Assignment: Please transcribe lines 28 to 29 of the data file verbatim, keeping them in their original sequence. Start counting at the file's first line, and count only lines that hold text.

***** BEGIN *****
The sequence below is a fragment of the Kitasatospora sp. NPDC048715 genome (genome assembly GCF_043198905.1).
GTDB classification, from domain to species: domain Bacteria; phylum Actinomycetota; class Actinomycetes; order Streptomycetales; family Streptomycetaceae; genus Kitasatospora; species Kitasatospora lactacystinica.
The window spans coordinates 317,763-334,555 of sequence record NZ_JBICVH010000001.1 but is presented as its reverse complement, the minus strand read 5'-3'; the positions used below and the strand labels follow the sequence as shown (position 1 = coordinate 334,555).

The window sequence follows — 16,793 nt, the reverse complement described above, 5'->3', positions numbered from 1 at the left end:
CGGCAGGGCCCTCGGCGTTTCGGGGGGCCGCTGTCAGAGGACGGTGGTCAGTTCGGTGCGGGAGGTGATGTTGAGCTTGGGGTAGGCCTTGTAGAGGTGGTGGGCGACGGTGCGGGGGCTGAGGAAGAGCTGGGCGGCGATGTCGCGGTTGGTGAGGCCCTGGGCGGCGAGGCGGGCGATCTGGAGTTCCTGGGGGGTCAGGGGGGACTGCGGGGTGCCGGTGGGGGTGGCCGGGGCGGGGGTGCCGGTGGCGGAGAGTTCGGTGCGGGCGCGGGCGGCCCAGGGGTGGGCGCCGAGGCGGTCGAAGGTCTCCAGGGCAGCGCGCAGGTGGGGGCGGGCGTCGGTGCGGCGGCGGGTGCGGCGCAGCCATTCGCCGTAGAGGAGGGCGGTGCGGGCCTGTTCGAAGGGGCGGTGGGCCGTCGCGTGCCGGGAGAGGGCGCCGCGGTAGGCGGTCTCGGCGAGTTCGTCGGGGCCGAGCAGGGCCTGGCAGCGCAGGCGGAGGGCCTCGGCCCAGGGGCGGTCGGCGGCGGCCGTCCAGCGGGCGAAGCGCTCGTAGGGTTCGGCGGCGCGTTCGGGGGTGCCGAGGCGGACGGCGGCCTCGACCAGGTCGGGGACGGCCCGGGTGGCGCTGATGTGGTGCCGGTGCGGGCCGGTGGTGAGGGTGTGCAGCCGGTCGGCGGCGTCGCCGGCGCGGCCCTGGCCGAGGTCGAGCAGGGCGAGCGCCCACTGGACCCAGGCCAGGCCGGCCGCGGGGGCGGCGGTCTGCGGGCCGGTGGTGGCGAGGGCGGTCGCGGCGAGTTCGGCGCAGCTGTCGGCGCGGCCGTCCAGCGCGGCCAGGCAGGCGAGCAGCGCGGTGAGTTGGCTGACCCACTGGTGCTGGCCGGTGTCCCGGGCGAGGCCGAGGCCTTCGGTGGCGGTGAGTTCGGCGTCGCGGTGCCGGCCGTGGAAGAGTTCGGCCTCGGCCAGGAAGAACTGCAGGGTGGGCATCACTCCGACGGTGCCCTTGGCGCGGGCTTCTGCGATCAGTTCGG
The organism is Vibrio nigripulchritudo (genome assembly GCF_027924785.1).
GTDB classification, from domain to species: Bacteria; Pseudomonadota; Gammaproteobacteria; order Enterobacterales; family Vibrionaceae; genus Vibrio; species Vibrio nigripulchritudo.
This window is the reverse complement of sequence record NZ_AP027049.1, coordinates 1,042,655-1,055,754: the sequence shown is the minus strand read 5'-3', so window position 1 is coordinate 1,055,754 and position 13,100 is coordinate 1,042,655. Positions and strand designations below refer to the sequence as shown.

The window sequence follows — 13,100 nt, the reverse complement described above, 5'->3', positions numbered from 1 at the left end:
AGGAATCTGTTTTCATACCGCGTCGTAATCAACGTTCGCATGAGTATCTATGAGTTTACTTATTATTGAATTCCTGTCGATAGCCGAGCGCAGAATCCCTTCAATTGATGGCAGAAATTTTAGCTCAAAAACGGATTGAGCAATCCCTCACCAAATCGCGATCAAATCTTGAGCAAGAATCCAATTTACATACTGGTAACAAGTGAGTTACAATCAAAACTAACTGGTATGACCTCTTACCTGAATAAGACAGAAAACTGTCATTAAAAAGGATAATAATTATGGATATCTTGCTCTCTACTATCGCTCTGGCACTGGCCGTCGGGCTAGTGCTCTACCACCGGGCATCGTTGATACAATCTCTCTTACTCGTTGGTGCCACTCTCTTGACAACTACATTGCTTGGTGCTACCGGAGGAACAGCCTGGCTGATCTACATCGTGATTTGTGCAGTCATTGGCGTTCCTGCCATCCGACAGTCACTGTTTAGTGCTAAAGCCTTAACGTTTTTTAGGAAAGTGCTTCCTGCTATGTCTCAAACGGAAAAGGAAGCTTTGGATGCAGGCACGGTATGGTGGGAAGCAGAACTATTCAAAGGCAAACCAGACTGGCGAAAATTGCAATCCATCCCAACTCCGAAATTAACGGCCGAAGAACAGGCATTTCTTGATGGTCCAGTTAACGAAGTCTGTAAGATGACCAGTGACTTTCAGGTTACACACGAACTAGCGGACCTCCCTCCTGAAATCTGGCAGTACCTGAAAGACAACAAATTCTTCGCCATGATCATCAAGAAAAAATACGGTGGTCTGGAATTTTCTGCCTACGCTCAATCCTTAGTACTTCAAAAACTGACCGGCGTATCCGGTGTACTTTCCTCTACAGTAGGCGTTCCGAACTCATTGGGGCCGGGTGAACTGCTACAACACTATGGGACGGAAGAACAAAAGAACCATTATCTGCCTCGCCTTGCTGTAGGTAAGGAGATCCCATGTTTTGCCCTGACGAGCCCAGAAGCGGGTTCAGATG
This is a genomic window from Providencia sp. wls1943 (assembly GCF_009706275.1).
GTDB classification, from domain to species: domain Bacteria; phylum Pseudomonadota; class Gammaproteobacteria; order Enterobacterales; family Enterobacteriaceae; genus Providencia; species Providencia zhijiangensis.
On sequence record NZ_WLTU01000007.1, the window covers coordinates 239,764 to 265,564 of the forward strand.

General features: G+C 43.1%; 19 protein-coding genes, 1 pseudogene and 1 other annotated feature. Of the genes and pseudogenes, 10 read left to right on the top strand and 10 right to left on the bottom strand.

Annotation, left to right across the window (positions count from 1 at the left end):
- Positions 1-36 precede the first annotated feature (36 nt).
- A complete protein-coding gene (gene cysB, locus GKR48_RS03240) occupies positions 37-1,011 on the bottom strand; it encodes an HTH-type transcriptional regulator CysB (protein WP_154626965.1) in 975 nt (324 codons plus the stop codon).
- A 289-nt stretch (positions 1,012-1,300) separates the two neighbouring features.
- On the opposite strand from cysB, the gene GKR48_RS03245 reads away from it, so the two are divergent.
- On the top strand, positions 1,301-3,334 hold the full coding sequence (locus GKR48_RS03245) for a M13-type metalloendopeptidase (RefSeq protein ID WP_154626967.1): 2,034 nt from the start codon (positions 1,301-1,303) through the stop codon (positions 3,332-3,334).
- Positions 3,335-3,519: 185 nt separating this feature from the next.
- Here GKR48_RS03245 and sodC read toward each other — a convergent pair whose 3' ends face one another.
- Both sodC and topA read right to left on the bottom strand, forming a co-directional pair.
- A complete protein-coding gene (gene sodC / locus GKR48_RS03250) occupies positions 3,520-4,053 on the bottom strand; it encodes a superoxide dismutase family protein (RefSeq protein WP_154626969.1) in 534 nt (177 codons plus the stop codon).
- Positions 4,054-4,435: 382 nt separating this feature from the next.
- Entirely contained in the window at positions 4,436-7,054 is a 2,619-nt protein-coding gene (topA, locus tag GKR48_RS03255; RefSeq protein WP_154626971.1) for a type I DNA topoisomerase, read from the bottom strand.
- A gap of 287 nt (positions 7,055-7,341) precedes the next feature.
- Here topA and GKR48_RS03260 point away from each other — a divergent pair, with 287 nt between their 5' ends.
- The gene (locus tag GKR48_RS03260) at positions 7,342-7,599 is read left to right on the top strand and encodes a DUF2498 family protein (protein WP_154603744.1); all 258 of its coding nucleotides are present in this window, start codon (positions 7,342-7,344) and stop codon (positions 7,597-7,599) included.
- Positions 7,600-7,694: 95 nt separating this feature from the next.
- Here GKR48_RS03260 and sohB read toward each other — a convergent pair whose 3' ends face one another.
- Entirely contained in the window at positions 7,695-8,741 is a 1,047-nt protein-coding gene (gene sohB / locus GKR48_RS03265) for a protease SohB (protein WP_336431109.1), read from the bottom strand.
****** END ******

- Here topA and GKR48_RS03260 point away from each other — a divergent pair, with 287 nt between their 5' ends.
- The gene (locus tag GKR48_RS03260) at positions 7,342-7,599 is read left to right on the top strand and encodes a DUF2498 family protein (protein WP_154603744.1); all 258 of its coding nucleotides are present in this window, start codon (positions 7,342-7,344) and stop codon (positions 7,597-7,599) included.